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Advice needed


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I am just starting out with astrophotography. I have tried imaging M81 and M82 but the images look very over exposed and after putting them through DSS the TIF file is almost completely white. I realise that I need to edit it in photoshop but as a complete beginner I am not completely sure what way to go or if it is (as I suspect) so over exposed that it is a lost project. If I adjust the levels the image becomes pink.

Any help or advice would be greatly appreciated.

 

Screen Shot 2017-05-07 at 14.11.53.png

Screen Shot 2017-05-07 at 14.10.45.png

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Are you imaging from a light polluted location?

If so this would explain how you have ended up with such a bright background.

The data doesn't appear to be clipped though so you should be able to get something respectable by adjusting the channels individually to bring the red into line with the blue and green and setting the black point.

Use both levels and curves to improve the faint bits without making the background too bright.

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15 minutes ago, D4N said:

Are you imaging from a light polluted location?

If so this would explain how you have ended up with such a bright background.

The data doesn't appear to be clipped though so you should be able to get something respectable by adjusting the channels individually to bring the red into line with the blue and green and setting the black point.

Use both levels and curves to improve the faint bits without making the background too bright.

The light pollution isn't too bad. The moon was bright though so maybe that has contributed. I didn't align the channels so will try that. I took 5 minute exposures so might try 3 minute next time to see if that makes a difference.

14 minutes ago, newbie alert said:

Did you align the peaks in dss

 

No. I am re-stacking now so will try that. Thanks.

 

9 minutes ago, newbie alert said:

Or could be light pollution from street lights or the moon...on a thin high cloud..is your camera modded?

Camera is not modded. I wanted to experiment a little before taking the plunge.

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It's quite normal with DSS to get a very pale image afterwards. So don't be alarmed by that.  

What length subs did you do?  I suppose it could be possible you have washed them out.  It is easier to advise if you post up what equipment you are using and what length subs, and if a DSLR what ISO etc you are using.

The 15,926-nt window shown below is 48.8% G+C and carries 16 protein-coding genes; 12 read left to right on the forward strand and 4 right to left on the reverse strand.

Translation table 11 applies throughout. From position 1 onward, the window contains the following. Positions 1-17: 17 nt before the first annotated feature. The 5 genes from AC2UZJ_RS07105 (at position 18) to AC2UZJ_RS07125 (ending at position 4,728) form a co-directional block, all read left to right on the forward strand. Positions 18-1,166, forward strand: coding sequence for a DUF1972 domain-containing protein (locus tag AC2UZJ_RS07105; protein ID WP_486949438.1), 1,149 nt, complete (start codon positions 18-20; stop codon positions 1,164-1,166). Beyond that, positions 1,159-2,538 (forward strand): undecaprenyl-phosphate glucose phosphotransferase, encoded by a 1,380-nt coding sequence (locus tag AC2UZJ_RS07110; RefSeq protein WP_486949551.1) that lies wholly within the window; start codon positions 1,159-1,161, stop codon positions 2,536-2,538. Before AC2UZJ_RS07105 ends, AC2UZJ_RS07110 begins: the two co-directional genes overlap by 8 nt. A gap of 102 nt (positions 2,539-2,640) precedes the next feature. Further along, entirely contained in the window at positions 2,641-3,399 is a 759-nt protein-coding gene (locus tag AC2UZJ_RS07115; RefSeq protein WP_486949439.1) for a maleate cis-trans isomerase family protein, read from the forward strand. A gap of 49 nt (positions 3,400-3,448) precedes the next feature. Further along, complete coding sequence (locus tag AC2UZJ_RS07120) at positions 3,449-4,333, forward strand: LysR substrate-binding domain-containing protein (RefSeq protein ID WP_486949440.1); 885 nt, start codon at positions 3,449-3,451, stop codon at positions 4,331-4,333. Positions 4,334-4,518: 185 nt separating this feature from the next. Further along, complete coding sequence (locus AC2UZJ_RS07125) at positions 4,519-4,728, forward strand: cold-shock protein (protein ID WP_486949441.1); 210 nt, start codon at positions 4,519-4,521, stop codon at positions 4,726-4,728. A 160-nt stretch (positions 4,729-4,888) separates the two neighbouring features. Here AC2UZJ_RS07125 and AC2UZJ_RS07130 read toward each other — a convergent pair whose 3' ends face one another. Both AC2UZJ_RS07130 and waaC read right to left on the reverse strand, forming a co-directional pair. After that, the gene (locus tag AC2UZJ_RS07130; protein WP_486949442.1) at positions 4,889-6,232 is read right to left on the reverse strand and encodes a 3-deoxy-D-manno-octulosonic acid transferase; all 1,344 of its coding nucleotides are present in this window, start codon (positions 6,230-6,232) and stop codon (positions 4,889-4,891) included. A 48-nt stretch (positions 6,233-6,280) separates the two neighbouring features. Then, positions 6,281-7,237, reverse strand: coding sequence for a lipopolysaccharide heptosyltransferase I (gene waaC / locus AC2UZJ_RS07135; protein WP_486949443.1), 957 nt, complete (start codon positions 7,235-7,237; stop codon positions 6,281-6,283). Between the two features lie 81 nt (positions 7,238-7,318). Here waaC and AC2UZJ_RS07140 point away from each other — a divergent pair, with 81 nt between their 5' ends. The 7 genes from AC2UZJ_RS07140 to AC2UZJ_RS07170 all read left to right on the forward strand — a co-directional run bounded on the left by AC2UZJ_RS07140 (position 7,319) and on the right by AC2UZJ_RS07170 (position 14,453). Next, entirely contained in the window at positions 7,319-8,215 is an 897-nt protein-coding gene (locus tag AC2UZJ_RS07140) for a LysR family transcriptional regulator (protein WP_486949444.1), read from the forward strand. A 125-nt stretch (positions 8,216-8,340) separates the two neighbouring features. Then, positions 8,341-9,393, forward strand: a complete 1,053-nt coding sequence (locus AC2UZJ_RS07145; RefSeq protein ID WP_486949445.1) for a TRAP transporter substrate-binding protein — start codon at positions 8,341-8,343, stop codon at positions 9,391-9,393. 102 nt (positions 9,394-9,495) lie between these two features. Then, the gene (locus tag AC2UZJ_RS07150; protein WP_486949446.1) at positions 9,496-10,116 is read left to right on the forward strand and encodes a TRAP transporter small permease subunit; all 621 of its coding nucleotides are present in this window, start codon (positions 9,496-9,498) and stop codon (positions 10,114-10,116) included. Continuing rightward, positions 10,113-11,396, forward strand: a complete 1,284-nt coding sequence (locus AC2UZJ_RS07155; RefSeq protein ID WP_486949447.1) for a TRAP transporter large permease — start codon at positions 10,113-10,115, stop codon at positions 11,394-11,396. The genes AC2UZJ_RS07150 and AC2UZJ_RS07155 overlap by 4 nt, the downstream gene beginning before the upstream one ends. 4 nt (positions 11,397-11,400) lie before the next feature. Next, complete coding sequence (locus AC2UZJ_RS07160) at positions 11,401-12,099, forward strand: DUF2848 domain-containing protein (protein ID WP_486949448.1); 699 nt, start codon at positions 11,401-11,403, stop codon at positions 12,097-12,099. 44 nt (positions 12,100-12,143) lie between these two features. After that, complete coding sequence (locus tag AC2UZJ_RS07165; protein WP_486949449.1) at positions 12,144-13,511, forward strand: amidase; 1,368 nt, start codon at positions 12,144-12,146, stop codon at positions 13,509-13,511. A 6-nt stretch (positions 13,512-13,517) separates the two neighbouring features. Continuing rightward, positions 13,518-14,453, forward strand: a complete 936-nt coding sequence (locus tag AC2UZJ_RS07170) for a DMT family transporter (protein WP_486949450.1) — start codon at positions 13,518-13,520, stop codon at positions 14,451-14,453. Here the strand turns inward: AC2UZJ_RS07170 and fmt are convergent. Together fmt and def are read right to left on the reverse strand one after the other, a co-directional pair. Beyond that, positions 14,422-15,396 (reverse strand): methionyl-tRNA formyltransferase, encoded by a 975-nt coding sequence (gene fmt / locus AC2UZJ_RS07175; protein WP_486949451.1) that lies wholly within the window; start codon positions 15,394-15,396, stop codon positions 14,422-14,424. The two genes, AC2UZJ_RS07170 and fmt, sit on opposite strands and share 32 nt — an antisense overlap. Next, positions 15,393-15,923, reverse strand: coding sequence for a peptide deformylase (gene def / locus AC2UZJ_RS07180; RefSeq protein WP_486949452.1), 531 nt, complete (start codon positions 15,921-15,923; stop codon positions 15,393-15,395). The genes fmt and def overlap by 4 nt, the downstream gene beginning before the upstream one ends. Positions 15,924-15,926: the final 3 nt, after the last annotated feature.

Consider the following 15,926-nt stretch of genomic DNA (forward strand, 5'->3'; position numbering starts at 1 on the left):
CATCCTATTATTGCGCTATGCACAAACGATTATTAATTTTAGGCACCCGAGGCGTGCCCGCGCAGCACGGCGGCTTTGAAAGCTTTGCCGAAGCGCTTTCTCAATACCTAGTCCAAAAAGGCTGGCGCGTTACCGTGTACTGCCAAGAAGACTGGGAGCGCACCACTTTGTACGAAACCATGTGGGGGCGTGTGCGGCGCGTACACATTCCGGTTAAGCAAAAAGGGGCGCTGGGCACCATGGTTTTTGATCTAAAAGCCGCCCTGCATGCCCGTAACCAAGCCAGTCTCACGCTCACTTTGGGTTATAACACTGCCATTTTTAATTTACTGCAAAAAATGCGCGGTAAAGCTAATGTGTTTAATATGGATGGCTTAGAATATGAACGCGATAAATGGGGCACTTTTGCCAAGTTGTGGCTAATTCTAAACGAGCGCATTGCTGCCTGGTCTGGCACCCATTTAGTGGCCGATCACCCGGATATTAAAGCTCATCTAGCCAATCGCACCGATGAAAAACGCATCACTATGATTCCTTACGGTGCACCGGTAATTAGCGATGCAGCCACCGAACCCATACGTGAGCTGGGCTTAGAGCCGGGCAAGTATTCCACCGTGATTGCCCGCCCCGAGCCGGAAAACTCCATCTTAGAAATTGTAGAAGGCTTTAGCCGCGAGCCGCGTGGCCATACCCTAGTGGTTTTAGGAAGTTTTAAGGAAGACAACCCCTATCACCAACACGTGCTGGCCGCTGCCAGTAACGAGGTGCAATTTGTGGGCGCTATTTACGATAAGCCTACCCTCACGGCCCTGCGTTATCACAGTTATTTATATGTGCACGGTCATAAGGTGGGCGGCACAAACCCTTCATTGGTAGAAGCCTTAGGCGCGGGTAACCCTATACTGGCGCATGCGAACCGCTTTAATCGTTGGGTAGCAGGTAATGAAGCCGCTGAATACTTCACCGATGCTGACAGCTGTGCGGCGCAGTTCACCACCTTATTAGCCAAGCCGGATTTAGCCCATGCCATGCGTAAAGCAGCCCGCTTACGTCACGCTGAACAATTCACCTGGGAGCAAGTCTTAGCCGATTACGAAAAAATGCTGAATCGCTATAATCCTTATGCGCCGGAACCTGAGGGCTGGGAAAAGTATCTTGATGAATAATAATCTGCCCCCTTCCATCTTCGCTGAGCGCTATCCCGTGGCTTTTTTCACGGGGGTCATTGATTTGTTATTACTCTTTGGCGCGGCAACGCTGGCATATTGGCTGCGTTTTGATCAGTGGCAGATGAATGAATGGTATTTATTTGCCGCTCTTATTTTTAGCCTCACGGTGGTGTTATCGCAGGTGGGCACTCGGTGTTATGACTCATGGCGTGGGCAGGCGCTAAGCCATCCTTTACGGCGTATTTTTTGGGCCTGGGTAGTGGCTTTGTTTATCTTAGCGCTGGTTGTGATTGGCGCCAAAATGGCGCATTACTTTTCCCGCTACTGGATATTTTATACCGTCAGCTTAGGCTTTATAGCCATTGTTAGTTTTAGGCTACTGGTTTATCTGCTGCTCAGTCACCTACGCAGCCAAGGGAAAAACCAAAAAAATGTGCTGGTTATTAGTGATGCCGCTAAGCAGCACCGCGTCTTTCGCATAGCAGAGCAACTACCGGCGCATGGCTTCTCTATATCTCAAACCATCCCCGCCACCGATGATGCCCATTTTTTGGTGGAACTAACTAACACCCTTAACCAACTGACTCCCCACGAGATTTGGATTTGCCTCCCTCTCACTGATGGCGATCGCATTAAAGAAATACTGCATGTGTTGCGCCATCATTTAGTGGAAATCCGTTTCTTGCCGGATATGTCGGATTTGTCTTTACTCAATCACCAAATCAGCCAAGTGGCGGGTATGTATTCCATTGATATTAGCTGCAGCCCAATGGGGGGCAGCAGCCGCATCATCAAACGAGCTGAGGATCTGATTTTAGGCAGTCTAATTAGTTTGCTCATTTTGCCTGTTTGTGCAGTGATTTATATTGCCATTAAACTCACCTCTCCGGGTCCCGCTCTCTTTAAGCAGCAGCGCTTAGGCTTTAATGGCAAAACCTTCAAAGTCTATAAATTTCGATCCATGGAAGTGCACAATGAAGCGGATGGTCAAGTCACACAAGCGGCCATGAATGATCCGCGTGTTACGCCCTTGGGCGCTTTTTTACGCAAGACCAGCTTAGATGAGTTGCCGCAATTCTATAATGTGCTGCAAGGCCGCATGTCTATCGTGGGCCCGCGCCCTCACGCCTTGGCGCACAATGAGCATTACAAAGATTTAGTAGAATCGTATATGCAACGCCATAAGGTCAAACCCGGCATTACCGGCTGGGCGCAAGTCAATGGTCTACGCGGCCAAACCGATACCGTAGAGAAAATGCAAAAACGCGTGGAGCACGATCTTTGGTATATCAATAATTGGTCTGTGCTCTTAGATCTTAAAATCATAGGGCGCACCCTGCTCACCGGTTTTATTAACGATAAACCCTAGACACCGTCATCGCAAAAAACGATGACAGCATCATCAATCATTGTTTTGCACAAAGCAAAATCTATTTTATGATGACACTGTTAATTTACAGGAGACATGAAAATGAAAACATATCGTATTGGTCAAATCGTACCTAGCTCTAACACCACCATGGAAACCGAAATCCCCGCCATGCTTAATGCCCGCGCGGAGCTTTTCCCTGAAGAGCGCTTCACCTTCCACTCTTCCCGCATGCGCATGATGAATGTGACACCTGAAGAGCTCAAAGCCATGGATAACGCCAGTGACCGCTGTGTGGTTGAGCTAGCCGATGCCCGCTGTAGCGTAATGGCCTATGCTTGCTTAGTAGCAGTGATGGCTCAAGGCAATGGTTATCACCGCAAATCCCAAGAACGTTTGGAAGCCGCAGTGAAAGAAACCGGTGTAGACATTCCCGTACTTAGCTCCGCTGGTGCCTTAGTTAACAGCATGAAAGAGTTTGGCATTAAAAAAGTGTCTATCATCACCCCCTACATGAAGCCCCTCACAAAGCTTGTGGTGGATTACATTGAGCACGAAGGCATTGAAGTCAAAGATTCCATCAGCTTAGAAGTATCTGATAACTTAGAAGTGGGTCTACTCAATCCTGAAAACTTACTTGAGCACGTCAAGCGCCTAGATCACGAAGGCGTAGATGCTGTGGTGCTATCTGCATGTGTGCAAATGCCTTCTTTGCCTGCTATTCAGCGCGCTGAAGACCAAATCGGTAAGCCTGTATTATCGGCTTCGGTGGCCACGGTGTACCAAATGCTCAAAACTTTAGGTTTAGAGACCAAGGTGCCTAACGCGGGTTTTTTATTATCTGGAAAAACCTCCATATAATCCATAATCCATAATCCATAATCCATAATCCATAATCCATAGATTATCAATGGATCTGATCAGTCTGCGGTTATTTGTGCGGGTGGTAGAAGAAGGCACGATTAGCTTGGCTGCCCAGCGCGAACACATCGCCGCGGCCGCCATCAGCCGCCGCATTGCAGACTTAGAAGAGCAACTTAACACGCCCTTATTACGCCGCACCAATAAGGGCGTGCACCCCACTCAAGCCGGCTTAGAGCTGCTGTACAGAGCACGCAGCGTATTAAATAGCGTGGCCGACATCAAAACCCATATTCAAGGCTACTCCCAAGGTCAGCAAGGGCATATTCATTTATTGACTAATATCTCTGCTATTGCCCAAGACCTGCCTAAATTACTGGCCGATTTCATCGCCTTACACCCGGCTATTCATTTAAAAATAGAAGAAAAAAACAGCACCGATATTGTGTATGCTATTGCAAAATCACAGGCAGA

Carole 

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1 hour ago, newbie alert said:

No. I am re-stacking now so will try that. Thanks.

you don't need to restack,just find the auto save file..

There is no need to restack,  just open the autosaved file with dss.  On the processing part choose open picture file then  press the reset buttom and adjust the rgb sliders as mentioned above. 

Edit: quoted the wrong post,  but newbie alert has mentioned it already :)

Edited by Atreta
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17 hours ago, carastro said:

It's quite normal with DSS to get a very pale image afterwards. So don't be alarmed by that.  

What length subs did you do?  I suppose it could be possible you have washed them out.  It is easier to advise if you post up what equipment you are using and what length subs, and if a DSLR what ISO etc you are using.

Carole 

The equipment was SW 80ed (St80 guide scope), Cannon 450D unmodded. 5 minute exposures with ISO 800.

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I live in the suburbs of London, and am very light polluted and 5 minute exposures with a DSLR 800 ISO is standard and should be just fine, so I doubt the subs are washed out unless you have some local bright lights.  

Carole 

 

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3 hours ago, happy-kat said:

On the camera where was the histogram peak on one of your subs?

Very nice first image :-)

I didn't check on the camera. Here is one frame in photoshop. What should I be looking for? 

Screen Shot 2017-05-09 at 14.55.47.png

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That's is over exposed. You want the peak pretty much the mirror opposite of what you have I think, looking for a clear edge from the left. 800 iso would be worth trying next time.  There are some histogram examples by waxtuser.

Edited by happy-kat
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Well done. Once you've aligned your colour channels (which you can do in DSS though I'd use Photoshop) the principles are these:

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Firstly move the black point slider to the right to meet, at least, point 1 which is the start of the data line. (In fact I'd move it to about point 2 in this case because that long flat line on the left is your over-bright background. However, be very careful not to get it too close to the left hand side of the peak because, if you do, you will 'black clip' precious faint data.

Secondly, move the white point slider (the one on the right) to point 3, again so that it reaches the start of the data line. These are your stellar cores, usually.

Setting the black and white points to the start of your data lines on the histogram means that you will be able to exploit the full range of brightnesses available on your screen.

Thirdly you can begin to 'stretch' the image. The easiest way is to move the mid or grey point slider to the left (4). After each stretch go back to Levels to check the black and white points and the data line. As you become more ambitious you can stretch in Curves rather than  Levels and create custom stretch curves of your own.

You made a great start.

Olly

 

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